Oh man, another cat picture. The combination of moderately wide angle and shallow depth of field that the 31/1.8 provides is just plain fun. A shot like this wouldn’t turn out as well with the 31mm Limited’s competitor, the Sigma 30/1.4. Reportedly, the Sigma is sharp in the center of the frame, but very soft in the corners. However, you could buy three of the Sigmas for the price of one 31mm Limited. Hmmm…
Look! People! The holidays are a great time to take photos of the relatives that you don’t see very often, but it can be hard when those relatives get annoyed by being photographed. But what is it really that annoys people about being photographed? Usually it’s the shutter noise (for DSLR’s) or the flash. The K-7’s quiet shutter and the large aperture of the 31mm Limited solve both of those problems. Also, 31mm isn’t so wide that you get weird distorted body parts.
Here’s another shot of game-playing fun and a bit more Christmas bokeh to clog up the interwebs.
I took this picture of my grandmother getting dessert ready and it’s probably my favorite photo taken with the 31mm. Mmmmmm, pie.
I don’t have a point to make with this photo, but I thought the internet could use just one more cat photo.
Well, I hope you’ve enjoyed this collection of Christmas snapshots disguised as a lens review. The Pentax FA Limited 31mm f/1.8 lens was tons of fun to use and I’d love to own one. However, it’s very expensive and it’s not as versatile or as compact as my 35/2.8 macro. The large aperture of the 31/1.8 is nice, but there are more cost-effective options out there. Neither of those should count against the lens and in fact I can’t come up with a single thing to fault the 31mm Limited for. Excellent build-quality; excellent image quality right from f/1.8; compact enough; a little heavy, but not too heavy. The great thing about any of the Pentax Limiteds is that they have that extra something that makes them more fun to use and there just might be some fairy dust in them after all.
I’m about a month late sharing pictures of this, but the pictures are snowy and it’s winter now and it’s done nothing but rain in Seattle for the past month. What wasn’t so pretty was the commute the night before. Watching the conditions outside of work worsen, I chose to leave for home early at about 3:30. Four and a half hours later, I arrived at home freezing cold with a full bladder and an offer for a free knife-sharpening.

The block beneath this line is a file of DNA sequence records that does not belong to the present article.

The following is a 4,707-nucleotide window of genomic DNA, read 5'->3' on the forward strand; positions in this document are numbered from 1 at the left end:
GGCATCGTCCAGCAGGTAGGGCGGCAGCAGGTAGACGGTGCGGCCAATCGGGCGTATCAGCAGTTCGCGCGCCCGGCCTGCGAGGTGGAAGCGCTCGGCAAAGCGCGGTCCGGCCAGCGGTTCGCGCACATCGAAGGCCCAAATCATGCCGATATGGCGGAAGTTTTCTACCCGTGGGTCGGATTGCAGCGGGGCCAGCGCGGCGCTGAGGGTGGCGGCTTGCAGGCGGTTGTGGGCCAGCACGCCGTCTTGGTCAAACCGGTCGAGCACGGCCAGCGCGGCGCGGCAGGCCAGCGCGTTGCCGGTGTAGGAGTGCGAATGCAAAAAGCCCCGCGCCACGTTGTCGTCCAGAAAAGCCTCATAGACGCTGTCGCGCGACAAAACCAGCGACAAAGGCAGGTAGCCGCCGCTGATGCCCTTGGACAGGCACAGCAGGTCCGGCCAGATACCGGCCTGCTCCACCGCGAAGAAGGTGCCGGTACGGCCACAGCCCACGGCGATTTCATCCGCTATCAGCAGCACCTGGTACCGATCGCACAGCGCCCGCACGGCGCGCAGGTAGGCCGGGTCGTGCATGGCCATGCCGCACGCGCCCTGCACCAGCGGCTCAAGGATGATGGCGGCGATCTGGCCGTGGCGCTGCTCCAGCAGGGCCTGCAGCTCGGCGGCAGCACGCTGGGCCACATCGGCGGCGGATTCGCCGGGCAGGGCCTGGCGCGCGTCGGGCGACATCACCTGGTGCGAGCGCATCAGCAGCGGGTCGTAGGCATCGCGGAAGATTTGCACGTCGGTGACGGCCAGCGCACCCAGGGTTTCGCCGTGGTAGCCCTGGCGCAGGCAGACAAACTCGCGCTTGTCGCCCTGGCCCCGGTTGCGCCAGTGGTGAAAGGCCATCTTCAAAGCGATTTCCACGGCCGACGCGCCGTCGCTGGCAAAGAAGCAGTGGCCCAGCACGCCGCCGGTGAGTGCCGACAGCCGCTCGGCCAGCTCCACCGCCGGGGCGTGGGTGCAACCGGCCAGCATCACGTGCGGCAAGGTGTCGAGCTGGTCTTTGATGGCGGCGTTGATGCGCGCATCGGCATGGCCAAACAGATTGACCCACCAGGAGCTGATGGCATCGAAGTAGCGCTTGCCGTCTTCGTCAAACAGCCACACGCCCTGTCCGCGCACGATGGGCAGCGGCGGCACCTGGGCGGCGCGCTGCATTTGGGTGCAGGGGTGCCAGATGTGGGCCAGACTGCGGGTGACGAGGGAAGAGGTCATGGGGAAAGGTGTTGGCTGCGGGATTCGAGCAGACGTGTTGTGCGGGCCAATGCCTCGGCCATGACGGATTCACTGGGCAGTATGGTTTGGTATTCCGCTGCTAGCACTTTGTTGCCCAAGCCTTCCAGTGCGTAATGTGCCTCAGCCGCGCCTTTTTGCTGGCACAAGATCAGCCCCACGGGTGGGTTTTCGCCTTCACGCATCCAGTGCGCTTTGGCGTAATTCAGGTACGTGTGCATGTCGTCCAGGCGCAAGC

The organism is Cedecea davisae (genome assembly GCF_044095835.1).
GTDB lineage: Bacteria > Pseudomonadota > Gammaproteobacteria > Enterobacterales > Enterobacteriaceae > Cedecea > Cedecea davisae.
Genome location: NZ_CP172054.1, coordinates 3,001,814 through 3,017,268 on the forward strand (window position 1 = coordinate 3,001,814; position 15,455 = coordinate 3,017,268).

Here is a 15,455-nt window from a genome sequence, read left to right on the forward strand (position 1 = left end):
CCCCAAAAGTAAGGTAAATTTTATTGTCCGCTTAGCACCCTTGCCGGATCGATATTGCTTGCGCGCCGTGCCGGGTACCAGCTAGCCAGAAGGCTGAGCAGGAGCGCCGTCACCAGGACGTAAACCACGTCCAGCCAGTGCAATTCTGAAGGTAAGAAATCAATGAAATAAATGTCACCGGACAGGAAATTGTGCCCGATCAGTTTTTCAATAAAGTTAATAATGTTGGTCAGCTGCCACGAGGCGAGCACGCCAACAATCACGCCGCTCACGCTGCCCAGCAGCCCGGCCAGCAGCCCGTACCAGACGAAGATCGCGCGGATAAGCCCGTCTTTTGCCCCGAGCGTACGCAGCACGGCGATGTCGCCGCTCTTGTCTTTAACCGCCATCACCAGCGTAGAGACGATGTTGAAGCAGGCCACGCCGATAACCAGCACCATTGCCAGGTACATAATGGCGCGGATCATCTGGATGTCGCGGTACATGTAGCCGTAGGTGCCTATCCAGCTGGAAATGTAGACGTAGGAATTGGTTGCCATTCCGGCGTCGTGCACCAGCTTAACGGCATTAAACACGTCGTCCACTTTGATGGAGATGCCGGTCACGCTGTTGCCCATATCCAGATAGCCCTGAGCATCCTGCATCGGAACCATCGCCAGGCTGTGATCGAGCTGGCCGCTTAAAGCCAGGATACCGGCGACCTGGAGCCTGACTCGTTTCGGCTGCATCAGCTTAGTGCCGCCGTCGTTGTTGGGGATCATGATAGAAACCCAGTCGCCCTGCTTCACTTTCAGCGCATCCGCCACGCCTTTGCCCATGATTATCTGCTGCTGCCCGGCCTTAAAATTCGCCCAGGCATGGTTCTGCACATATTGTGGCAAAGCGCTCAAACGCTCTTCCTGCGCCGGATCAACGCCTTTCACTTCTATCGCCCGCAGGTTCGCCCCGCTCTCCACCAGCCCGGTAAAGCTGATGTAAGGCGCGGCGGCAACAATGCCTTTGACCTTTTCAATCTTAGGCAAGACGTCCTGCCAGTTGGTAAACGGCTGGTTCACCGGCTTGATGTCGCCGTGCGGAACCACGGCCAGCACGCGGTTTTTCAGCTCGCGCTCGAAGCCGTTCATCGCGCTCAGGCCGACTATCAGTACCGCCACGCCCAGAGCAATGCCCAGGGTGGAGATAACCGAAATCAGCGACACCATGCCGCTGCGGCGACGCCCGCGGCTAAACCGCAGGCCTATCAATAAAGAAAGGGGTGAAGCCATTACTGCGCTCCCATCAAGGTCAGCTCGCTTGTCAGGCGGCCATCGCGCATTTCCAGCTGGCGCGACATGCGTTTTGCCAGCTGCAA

Let’s back up a few hours to my first 10 minutes on I-5 South. I was excited because the roads were clear of ice and traffic and I was able to make better time than usual. Then I met up with the traffic jam that I would later find out was caused by a truck that jack-knifed right in front of my exit. I was at a virtual standstill for the next 2.5 hours until I finally reached my exit. Unfortunately, the exit goes up a small hill before descending and I could tell I’d need to keep my speed up or else. I sped up and got almost to the top of the hill when I saw that two semi trucks were stuck and completely blocking the road. I had to stop and quickly realized I was stuck. I got out of my car to see that nobody was helping anybody. Lots of cars were stuck on the not-so-steep incline and it wouldn’t have taken much pushing to unstick them, but nobody was willing to help. I helped push a Japanese man’s BMW and he drove a little ways before getting stuck again and deciding to abandon his car. He helped me get my car up to the apex of the hill and had me convinced that I too should abandon my car and try to walk home. He didn’t speak English very well, so it took a long time for us to realize that we only lived a couple blocks from each other. After walking about a quarter-mile and noticing that it was literally all down hill from there, I decided to make a go of it in my car. I offered the Japanese man a ride home so he wouldn’t have to walk home alone and he seemed torn about whether to get his car or not. He decided to ride with me and I found out that he owns a knife-shop in Seattle and in return for giving him a ride home I was welcome to come in any time and get a free knife-sharpening. Unfortunately in the excitement, I failed to get the name or location of his shop. We both made it home safely after an eerie drive through empty streets and abandoned cars. Apparently we both were lucky to have made it home at all that day. The news was full of stories with less happy endings.